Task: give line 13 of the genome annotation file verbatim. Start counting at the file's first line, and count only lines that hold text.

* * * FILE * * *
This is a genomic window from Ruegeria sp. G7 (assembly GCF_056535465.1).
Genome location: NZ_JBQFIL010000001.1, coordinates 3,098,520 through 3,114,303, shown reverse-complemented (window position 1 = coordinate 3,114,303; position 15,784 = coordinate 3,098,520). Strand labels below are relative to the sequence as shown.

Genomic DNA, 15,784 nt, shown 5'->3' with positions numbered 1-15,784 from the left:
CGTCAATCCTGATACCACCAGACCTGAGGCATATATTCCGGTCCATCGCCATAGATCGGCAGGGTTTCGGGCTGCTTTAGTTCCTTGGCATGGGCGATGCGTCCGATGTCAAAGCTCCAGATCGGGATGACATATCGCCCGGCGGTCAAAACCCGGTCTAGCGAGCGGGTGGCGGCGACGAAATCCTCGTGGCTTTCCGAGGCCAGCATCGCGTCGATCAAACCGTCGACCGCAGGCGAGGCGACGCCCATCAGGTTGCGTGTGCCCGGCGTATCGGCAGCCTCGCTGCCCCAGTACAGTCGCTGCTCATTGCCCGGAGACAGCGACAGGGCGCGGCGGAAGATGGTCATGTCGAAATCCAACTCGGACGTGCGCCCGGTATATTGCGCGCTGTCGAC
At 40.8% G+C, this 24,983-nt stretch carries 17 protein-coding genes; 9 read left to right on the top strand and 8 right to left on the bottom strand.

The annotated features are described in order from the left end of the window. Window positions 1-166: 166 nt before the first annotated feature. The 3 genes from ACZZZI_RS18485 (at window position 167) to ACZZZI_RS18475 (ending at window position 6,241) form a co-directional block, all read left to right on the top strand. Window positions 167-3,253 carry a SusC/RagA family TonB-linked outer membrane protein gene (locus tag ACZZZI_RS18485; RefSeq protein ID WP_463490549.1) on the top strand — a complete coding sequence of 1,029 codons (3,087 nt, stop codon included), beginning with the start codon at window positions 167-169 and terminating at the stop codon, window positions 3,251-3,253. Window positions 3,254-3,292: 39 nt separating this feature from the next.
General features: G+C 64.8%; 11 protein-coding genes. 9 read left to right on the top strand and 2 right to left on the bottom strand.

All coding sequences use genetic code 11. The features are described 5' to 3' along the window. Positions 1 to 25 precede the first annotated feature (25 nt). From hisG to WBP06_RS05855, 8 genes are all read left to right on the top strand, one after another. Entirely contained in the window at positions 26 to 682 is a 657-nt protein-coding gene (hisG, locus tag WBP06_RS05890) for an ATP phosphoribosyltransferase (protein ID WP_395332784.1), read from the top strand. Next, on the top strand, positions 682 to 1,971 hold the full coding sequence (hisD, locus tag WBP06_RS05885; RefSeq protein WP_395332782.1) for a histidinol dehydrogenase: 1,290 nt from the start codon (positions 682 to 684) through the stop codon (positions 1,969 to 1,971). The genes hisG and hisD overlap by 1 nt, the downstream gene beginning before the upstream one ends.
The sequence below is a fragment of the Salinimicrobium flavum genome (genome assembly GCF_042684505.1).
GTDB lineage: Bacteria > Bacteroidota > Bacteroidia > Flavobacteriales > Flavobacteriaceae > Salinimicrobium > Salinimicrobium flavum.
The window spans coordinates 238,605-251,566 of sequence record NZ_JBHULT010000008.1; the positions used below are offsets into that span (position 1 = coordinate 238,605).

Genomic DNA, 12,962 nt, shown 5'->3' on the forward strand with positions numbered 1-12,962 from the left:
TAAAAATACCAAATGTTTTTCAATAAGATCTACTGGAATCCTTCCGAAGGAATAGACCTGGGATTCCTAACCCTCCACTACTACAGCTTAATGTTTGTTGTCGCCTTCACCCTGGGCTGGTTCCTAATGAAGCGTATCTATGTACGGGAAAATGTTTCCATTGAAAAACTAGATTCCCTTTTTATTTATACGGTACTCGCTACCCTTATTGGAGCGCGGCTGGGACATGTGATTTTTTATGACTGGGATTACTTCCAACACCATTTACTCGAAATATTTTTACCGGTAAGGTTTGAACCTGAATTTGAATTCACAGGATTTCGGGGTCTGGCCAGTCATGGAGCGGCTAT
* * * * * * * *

TAAAAATACCAAATGTTTTTCAATAAGATCTACTGGAATCCTTCCGAAGGAATAGACCTGGGATTCCTAACCCTCCACTACTACAGCTTAATGTTTGTTGTCGCCTTCACCCTGGGCTGGTTCCTAATGAAGCGTATCTATGTACGGGAAAATGTTTCCATTGAAAAACTAGATTCCCTTTTTATTTATACGGTACTCGCTACCCTTATTGGAGCGCGGCTGGGACATGTGATTTTTTATGACTGGGATTACTTCCAACACCATTTACTCGAAATATTTTTACCGGTAAGGTTTGAACCTGAATTTGAATTCACAGGATTTCGGGGTCTGGCCAGTCATGGAGCGGCTAT